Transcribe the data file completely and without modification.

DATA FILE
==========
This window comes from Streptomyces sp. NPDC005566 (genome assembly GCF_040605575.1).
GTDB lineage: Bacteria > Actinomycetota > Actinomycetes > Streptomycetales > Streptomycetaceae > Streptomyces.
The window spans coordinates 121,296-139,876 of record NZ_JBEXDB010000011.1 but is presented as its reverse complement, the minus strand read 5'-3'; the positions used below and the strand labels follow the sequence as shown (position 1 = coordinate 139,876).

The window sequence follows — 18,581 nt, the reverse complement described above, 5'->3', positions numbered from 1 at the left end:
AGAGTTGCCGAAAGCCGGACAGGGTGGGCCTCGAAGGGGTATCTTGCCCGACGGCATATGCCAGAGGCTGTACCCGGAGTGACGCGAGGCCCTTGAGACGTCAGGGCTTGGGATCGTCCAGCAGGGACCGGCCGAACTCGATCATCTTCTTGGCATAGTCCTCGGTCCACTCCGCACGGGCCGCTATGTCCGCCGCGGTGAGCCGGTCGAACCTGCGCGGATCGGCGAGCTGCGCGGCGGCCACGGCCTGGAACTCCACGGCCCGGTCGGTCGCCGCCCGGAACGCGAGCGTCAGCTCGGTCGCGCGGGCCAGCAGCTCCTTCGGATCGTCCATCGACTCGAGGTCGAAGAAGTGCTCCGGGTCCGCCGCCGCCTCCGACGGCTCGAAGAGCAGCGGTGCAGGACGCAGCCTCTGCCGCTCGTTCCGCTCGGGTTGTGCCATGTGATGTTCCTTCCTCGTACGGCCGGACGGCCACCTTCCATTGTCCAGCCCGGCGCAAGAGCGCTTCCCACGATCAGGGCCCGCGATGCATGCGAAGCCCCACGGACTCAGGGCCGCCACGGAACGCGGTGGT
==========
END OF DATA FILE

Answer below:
This window comes from Streptomyces sp. NPDC005566 (genome assembly GCF_040605575.1).
GTDB lineage: Bacteria > Actinomycetota > Actinomycetes > Streptomycetales > Streptomycetaceae > Streptomyces.
The window spans coordinates 121,296-139,876 of record NZ_JBEXDB010000011.1 but is presented as its reverse complement, the minus strand read 5'-3'; the positions used below and the strand labels follow the sequence as shown (position 1 = coordinate 139,876).

The window sequence follows — 18,581 nt, the reverse complement described above, 5'->3', positions numbered from 1 at the left end:
AGAGTTGCCGAAAGCCGGACAGGGTGGGCCTCGAAGGGGTATCTTGCCCGACGGCATATGCCAGAGGCTGTACCCGGAGTGACGCGAGGCCCTTGAGACGTCAGGGCTTGGGATCGTCCAGCAGGGACCGGCCGAACTCGATCATCTTCTTGGCATAGTCCTCGGTCCACTCCGCACGGGCCGCTATGTCCGCCGCGGTGAGCCGGTCGAACCTGCGCGGATCGGCGAGCTGCGCGGCGGCCACGGCCTGGAACTCCACGGCCCGGTCGGTCGCCGCCCGGAACGCGAGCGTCAGCTCGGTCGCGCGGGCCAGCAGCTCCTTCGGATCGTCCATCGACTCGAGGTCGAAGAAGTGCTCCGGGTCCGCCGCCGCCTCCGACGGCTCGAAGAGCAGCGGTGCAGGACGCAGCCTCTGCCGCTCGTTCCGCTCGGGTTGTGCCATGTGATGTTCCTTCCTCGTACGGCCGGACGGCCACCTTCCATTGTCCAGCCCGGCGCAAGAGCGCTTCCCACGATCAGGGCCCGCGATGCATGCGAAGCCCCACGGACTCAGGGCCGCCACGGAACGCGGTGGT